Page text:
IT'S only been run for four years, but the South Australian Sheep Expo is growing from strength to strength.
More than 120 young sheep enthusiasts from ages 12 to 23 attended, coming from SA, WA, NSW, Victoria and Tasmania.
On top of the 120 particpants were 120 sheep sourced from breed societies that sponsor the event, including the Australian White Suffolk Association.
Committee member Sam Neumann said the annual expo had grown from 40 participants in its first year.
"It's very well supported by the industry both here in SA and interstate," Miss Nuemann said.
"Usually it's held in school holidays, so the kids have chosen to be there to learn more about the sheep industry."
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While there are plenty of opportunities for young people to learn more about the beef industry through breed and industry camps, the SA Sheep Expo is the country's only youth camp focused on sheep.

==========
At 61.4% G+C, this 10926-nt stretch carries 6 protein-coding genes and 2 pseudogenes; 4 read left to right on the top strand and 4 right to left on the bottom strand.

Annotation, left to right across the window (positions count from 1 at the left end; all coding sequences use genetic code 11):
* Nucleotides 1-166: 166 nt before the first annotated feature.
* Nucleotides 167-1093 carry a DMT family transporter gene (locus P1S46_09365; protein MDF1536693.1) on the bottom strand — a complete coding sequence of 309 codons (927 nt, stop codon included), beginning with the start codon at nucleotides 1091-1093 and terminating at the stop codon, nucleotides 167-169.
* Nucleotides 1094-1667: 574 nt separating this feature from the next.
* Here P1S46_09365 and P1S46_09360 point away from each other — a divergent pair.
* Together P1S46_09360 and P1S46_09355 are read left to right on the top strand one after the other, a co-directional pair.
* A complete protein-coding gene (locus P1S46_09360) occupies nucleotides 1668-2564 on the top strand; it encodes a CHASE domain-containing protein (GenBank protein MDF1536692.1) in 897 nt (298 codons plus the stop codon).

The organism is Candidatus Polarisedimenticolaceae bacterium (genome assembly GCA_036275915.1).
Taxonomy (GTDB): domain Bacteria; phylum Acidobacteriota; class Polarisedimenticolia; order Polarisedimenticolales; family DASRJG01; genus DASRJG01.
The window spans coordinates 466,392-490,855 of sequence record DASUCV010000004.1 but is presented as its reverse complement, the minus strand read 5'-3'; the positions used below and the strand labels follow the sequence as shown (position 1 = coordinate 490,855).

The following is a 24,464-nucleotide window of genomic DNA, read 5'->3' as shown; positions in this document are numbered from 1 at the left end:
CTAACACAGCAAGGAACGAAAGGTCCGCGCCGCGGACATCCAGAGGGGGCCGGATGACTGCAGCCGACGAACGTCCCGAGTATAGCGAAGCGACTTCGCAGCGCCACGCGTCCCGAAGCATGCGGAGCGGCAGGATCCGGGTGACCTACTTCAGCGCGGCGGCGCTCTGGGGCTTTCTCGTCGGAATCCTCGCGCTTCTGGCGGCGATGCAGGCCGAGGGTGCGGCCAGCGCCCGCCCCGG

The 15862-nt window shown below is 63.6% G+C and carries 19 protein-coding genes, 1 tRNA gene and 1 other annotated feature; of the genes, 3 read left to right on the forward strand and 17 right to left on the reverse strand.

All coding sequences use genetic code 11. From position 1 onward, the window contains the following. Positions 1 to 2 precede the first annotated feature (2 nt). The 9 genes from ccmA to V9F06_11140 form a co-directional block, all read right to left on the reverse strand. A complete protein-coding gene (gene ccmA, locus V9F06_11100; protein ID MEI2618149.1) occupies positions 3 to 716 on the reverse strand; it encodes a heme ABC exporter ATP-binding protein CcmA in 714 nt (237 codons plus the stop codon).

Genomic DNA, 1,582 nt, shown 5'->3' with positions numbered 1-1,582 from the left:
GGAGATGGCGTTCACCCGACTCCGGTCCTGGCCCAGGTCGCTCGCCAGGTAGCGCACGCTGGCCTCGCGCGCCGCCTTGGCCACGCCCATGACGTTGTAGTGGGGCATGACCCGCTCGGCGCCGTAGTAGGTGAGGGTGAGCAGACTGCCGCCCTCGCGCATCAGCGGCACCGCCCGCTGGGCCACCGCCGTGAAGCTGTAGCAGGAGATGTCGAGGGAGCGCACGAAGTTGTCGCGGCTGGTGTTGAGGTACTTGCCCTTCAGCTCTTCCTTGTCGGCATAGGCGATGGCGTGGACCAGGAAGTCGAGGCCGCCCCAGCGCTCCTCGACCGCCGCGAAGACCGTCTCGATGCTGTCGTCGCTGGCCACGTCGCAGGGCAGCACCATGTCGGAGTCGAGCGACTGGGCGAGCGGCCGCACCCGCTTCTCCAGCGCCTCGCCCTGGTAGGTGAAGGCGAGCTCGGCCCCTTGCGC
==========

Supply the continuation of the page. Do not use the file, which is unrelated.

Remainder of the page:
"As I was growing up on a Merino property, the only learning opportunity for me in agriculture was the SA Heifer Expo," she said.
"At that time there was no sheep alternative, and I wasn't the only kid who wanted to learn more about sheep."
The next expo, to be held from April 15 to 17 next year, is expected to be just as big or bigger than 2019.
"It's exciting to see the increase in numbers, because it means that kids are interested in the industry," Miss Neumann said.
We make a conscious effort to have a range of people on our careers panel. We've had producers, vets, journalists, stock agents - we want open the participants up to the range of careers that are available in the sheep industry.
"We make a conscious effort to have a range of people on our careers panel.
"We've had producers, vets, journalists, stock agents - we want open the participants up to the range of careers that are available in the sheep industry."
The youth camp event is run by a committee of 15 volunteers, including stud and commercial producers, agriculture teachers and agency representatives.
"We have a good blend of wiser and more experienced people and young and enthusiastic volunteers," Miss Neumann said.